Sorting: How to use Liquid's filter instead of Jekyll's?



I want to sort the content of a custom data file (YAML), located in _data directory, before
using it in a GitHub page. Since Jekyll’s sort filter raises an error/exception instead of just
warn and gracefully ignore/pass-through items which cannot be sorted (like nil, different
data types or hash against hash), it is useless, because I want to handle (drop, modify,
replace, etc.) those datas in page source itself – think of a try/catch block.

As far as I understand, the Liquid sort filter seems not to raise an exception and therefore
I would give it a try but don’t know how to syntactically specify this filter.


The custom data file may be edited by users not very familar with Jekyll/Liquid/YAML etc.
So, when there is a “mistake” (items the sort filter cannot handle), the exception raised:

  • points to the HTML and not to the YAML source file
  • offers a very imprecise number of error line (just a guess, due to not take
    file front matter and/or comment lines into account)

This may be too confusing to contributors and they probably give up because life is too short.

Thanks for any input but hacks like wrapping potential failing data into strings by using
group_by_exp filter or things that increase complexity or pollute source is not an option.

I want a sort filter that doesn’t touch and pass-through data it cannot handle without
raising unnecessary exceptions. Something like {{ data | join: ', ' }} which just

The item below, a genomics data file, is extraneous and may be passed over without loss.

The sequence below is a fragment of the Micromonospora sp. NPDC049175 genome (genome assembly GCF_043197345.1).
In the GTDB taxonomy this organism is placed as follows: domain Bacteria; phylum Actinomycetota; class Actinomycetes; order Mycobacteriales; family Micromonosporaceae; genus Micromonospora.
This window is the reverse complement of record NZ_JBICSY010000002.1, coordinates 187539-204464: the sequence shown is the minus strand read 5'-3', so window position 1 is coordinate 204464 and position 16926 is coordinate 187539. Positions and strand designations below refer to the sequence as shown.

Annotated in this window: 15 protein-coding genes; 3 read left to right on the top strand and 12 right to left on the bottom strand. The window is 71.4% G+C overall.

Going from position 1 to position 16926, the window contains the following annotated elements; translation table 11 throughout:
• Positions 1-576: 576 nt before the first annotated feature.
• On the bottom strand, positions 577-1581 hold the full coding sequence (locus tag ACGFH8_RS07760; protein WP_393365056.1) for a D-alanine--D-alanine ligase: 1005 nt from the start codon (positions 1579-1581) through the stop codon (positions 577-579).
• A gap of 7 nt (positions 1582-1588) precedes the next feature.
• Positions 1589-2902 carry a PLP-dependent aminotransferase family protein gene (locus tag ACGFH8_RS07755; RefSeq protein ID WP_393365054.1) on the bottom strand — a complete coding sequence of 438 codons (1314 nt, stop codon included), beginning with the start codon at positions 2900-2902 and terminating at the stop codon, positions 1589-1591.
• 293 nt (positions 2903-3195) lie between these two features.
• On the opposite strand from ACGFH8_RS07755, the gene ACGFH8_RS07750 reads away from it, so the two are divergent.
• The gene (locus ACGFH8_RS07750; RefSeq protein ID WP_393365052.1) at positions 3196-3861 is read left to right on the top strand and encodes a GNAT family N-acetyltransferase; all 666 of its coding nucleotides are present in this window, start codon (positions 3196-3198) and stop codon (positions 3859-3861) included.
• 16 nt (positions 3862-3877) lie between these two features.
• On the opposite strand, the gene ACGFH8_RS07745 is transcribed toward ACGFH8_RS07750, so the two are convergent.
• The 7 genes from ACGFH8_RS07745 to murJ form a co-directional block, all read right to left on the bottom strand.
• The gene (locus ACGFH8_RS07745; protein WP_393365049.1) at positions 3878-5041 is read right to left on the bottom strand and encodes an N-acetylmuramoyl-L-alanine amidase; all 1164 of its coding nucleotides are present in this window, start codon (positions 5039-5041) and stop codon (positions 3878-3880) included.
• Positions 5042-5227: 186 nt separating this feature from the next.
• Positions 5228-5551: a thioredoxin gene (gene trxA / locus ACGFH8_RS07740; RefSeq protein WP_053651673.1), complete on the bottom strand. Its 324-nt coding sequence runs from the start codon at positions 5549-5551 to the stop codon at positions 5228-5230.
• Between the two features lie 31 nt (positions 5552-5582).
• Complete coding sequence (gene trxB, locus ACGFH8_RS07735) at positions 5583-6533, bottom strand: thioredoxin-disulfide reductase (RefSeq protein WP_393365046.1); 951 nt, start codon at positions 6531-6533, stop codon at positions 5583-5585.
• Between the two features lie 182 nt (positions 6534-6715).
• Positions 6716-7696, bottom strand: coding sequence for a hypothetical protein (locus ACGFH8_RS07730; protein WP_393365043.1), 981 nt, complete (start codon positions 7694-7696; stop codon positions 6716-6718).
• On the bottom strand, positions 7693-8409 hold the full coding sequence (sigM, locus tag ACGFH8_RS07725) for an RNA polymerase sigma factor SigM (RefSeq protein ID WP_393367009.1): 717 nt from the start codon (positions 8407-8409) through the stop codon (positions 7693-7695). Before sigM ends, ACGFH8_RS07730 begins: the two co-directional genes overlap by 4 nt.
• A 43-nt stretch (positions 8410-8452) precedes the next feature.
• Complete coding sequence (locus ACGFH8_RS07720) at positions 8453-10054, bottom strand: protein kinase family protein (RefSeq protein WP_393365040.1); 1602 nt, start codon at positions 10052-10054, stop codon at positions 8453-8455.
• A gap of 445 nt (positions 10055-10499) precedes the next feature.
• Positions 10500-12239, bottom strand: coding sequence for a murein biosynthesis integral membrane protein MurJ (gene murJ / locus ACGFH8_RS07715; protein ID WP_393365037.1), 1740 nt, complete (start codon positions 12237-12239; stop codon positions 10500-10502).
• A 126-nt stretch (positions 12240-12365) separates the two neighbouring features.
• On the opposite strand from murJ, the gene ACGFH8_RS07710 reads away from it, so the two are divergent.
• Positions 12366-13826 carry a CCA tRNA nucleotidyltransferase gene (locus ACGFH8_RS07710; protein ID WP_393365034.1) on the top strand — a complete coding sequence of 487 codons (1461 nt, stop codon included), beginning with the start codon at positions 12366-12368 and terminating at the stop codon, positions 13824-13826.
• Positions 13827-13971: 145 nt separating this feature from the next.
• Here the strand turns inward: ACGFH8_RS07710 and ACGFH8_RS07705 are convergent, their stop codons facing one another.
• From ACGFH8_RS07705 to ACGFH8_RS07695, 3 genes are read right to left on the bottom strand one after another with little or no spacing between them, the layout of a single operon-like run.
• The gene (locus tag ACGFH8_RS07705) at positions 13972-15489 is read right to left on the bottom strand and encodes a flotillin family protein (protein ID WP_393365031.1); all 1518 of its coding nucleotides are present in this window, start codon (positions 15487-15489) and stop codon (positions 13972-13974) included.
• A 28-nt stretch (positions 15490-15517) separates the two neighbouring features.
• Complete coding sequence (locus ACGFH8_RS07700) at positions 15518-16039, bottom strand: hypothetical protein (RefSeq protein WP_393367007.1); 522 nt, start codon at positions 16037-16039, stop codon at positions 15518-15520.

simply works for boolean, number, string types and arrays (of mixed data types).



I must admit that I haven’t understood your problem, but got curious and found this…:

Jekyll uses the Liquid templating language to process templates. All of the standard Liquid tags and filters are supported.



My point is that both, Jekyll and Liquid, have their own ideas how to implement sorting.
Thus, two different implementation exists, the Jekyll sort filter and the Liquid sort filter.

Now my origin point: How to select the latter sort filter when the former has the same
name (probably in the same namespace)?

To hopefully be more specific on my second point, I cannot believe a filter stops the whole
page build (like Jekyll’s sort implementation) when it cannot handle a (proper) data type.

<rhetorical>How many websites would lose their audience if a browser stops the page
rendering when it founds an unknown/unsupported CSS property?</rhetorical>


Thanks for your explanation, @floyd!
I hope some else will show up with and answer to your question. Meanwhile, I’ll keep reading through this issue: (:


I fear that doesn’t gonna happen because I realised I’ve expected too much from
a simple template language like Liquid. We can be thankful for control flow
structures and variables.

Differentiate between data types is beyond the feature of a language that
mostly just delegate its functionality to an underlying system (which does the
real work).

My fault was to use YAML which provides some kind of data types (null, boolean,
string, sequence, map, etc.). I better have to use CSV as custom data file
because all is just a string (which probably can be interpreted as a date, number
or whatelse).

Thank you @lsrdg for your response and links.



Wow. I actually learned a lot here. Thanks, @floyd .

Are you sure it is not worth an issue on github? Most likely you were not the first to face this kind of problem. If it was not on GH-pages, you could probably run a script to process that data before building. However, I must admit that I was expecting that something like capture and/or assign would be able with that…

Thanks for your question and explanations. Again, learned a lot. :+1:


Sorry floyd, but it is not possible to use Liquid’s sort filters instead of Jekyll’s out of the box.

What you could do is create a plugin to override Jekyll’s sort filters with Liquid’s.